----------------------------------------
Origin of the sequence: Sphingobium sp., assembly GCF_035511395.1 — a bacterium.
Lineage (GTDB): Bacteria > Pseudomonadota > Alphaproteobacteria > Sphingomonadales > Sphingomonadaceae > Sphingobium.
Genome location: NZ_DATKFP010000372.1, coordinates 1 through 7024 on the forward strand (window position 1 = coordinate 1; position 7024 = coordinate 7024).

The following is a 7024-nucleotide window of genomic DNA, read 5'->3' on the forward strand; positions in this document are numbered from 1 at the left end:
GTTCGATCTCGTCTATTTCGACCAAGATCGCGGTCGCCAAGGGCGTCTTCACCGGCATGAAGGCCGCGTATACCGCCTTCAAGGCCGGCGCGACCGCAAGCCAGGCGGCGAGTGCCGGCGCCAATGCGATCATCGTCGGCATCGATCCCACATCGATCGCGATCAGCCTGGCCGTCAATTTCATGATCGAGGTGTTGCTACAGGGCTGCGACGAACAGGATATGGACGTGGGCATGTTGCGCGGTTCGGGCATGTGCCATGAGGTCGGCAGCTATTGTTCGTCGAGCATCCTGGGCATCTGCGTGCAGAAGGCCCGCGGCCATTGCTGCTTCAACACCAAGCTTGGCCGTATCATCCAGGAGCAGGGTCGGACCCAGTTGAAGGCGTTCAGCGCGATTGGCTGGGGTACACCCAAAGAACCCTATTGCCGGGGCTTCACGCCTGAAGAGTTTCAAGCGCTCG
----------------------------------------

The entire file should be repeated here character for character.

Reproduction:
Origin of the sequence: Sphingobium sp., assembly GCF_035511395.1 — a bacterium.
Lineage (GTDB): Bacteria > Pseudomonadota > Alphaproteobacteria > Sphingomonadales > Sphingomonadaceae > Sphingobium.
Genome location: NZ_DATKFP010000372.1, coordinates 1 through 7024 on the forward strand (window position 1 = coordinate 1; position 7024 = coordinate 7024).

The following is a 7024-nucleotide window of genomic DNA, read 5'->3' on the forward strand; positions in this document are numbered from 1 at the left end:
GTTCGATCTCGTCTATTTCGACCAAGATCGCGGTCGCCAAGGGCGTCTTCACCGGCATGAAGGCCGCGTATACCGCCTTCAAGGCCGGCGCGACCGCAAGCCAGGCGGCGAGTGCCGGCGCCAATGCGATCATCGTCGGCATCGATCCCACATCGATCGCGATCAGCCTGGCCGTCAATTTCATGATCGAGGTGTTGCTACAGGGCTGCGACGAACAGGATATGGACGTGGGCATGTTGCGCGGTTCGGGCATGTGCCATGAGGTCGGCAGCTATTGTTCGTCGAGCATCCTGGGCATCTGCGTGCAGAAGGCCCGCGGCCATTGCTGCTTCAACACCAAGCTTGGCCGTATCATCCAGGAGCAGGGTCGGACCCAGTTGAAGGCGTTCAGCGCGATTGGCTGGGGTACACCCAAAGAACCCTATTGCCGGGGCTTCACGCCTGAAGAGTTTCAAGCGCTCG